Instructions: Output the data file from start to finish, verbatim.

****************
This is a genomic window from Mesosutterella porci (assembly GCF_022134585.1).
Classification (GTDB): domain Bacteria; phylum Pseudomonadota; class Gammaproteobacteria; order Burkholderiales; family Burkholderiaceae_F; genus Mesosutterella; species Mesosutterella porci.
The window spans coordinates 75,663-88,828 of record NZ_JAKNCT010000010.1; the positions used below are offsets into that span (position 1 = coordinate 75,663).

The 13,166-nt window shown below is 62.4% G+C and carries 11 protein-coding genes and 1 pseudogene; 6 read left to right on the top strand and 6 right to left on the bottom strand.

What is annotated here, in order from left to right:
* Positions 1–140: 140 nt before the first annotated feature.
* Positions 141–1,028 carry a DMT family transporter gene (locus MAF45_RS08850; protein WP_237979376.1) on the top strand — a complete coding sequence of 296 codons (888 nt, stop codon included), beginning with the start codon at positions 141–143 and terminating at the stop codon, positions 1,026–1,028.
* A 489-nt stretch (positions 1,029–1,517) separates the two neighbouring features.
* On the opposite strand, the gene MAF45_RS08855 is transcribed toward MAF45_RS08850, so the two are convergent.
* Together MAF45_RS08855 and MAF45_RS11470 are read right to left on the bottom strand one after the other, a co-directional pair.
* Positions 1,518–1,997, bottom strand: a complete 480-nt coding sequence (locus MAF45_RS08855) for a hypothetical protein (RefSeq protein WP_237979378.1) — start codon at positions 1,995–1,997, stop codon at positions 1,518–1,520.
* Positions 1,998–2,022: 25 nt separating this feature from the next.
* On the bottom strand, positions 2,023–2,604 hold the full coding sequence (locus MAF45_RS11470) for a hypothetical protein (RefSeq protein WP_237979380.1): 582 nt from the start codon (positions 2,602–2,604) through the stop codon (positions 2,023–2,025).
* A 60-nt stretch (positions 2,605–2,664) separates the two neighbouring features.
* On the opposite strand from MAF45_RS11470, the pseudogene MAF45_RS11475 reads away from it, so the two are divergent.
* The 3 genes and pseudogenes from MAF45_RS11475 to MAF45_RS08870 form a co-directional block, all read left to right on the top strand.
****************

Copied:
This is a genomic window from Mesosutterella porci (assembly GCF_022134585.1).
Classification (GTDB): domain Bacteria; phylum Pseudomonadota; class Gammaproteobacteria; order Burkholderiales; family Burkholderiaceae_F; genus Mesosutterella; species Mesosutterella porci.
The window spans coordinates 75,663-88,828 of record NZ_JAKNCT010000010.1; the positions used below are offsets into that span (position 1 = coordinate 75,663).

The 13,166-nt window shown below is 62.4% G+C and carries 11 protein-coding genes and 1 pseudogene; 6 read left to right on the top strand and 6 right to left on the bottom strand.

What is annotated here, in order from left to right:
* Positions 1–140: 140 nt before the first annotated feature.
* Positions 141–1,028 carry a DMT family transporter gene (locus MAF45_RS08850; protein WP_237979376.1) on the top strand — a complete coding sequence of 296 codons (888 nt, stop codon included), beginning with the start codon at positions 141–143 and terminating at the stop codon, positions 1,026–1,028.
* A 489-nt stretch (positions 1,029–1,517) separates the two neighbouring features.
* On the opposite strand, the gene MAF45_RS08855 is transcribed toward MAF45_RS08850, so the two are convergent.
* Together MAF45_RS08855 and MAF45_RS11470 are read right to left on the bottom strand one after the other, a co-directional pair.
* Positions 1,518–1,997, bottom strand: a complete 480-nt coding sequence (locus MAF45_RS08855) for a hypothetical protein (RefSeq protein WP_237979378.1) — start codon at positions 1,995–1,997, stop codon at positions 1,518–1,520.
* Positions 1,998–2,022: 25 nt separating this feature from the next.
* On the bottom strand, positions 2,023–2,604 hold the full coding sequence (locus MAF45_RS11470) for a hypothetical protein (RefSeq protein WP_237979380.1): 582 nt from the start codon (positions 2,602–2,604) through the stop codon (positions 2,023–2,025).
* A 60-nt stretch (positions 2,605–2,664) separates the two neighbouring features.
* On the opposite strand from MAF45_RS11470, the pseudogene MAF45_RS11475 reads away from it, so the two are divergent.
* The 3 genes and pseudogenes from MAF45_RS11475 to MAF45_RS08870 form a co-directional block, all read left to right on the top strand.